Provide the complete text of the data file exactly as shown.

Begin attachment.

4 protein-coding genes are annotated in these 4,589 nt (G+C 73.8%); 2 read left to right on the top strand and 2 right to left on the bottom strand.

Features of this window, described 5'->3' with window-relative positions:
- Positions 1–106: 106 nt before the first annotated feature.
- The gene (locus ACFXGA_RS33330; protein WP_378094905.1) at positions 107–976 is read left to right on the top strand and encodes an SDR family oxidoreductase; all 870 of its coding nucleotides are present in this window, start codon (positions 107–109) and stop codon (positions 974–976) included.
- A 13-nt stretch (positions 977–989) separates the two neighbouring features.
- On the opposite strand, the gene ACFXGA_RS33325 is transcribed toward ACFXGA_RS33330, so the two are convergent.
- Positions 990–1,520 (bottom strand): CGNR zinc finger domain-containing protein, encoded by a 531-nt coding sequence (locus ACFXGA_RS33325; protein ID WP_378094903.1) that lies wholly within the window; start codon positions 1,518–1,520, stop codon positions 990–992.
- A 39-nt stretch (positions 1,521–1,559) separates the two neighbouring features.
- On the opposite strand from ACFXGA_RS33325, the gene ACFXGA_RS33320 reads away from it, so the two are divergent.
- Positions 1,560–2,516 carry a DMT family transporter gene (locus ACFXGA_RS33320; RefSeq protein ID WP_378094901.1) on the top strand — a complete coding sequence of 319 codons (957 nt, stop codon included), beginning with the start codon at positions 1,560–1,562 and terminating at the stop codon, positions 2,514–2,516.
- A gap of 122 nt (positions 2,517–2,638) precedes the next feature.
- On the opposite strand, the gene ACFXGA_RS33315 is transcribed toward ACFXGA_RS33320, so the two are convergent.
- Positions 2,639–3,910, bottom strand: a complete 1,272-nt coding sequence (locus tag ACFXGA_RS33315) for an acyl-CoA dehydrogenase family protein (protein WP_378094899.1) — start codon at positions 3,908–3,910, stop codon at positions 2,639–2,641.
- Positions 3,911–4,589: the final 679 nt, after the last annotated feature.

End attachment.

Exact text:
4 protein-coding genes are annotated in these 4,589 nt (G+C 73.8%); 2 read left to right on the top strand and 2 right to left on the bottom strand.

Features of this window, described 5'->3' with window-relative positions:
- Positions 1–106: 106 nt before the first annotated feature.
- The gene (locus ACFXGA_RS33330; protein WP_378094905.1) at positions 107–976 is read left to right on the top strand and encodes an SDR family oxidoreductase; all 870 of its coding nucleotides are present in this window, start codon (positions 107–109) and stop codon (positions 974–976) included.
- A 13-nt stretch (positions 977–989) separates the two neighbouring features.
- On the opposite strand, the gene ACFXGA_RS33325 is transcribed toward ACFXGA_RS33330, so the two are convergent.
- Positions 990–1,520 (bottom strand): CGNR zinc finger domain-containing protein, encoded by a 531-nt coding sequence (locus ACFXGA_RS33325; protein ID WP_378094903.1) that lies wholly within the window; start codon positions 1,518–1,520, stop codon positions 990–992.
- A 39-nt stretch (positions 1,521–1,559) separates the two neighbouring features.
- On the opposite strand from ACFXGA_RS33325, the gene ACFXGA_RS33320 reads away from it, so the two are divergent.
- Positions 1,560–2,516 carry a DMT family transporter gene (locus ACFXGA_RS33320; RefSeq protein ID WP_378094901.1) on the top strand — a complete coding sequence of 319 codons (957 nt, stop codon included), beginning with the start codon at positions 1,560–1,562 and terminating at the stop codon, positions 2,514–2,516.
- A gap of 122 nt (positions 2,517–2,638) precedes the next feature.
- On the opposite strand, the gene ACFXGA_RS33315 is transcribed toward ACFXGA_RS33320, so the two are convergent.
- Positions 2,639–3,910, bottom strand: a complete 1,272-nt coding sequence (locus tag ACFXGA_RS33315) for an acyl-CoA dehydrogenase family protein (protein WP_378094899.1) — start codon at positions 3,908–3,910, stop codon at positions 2,639–2,641.
- Positions 3,911–4,589: the final 679 nt, after the last annotated feature.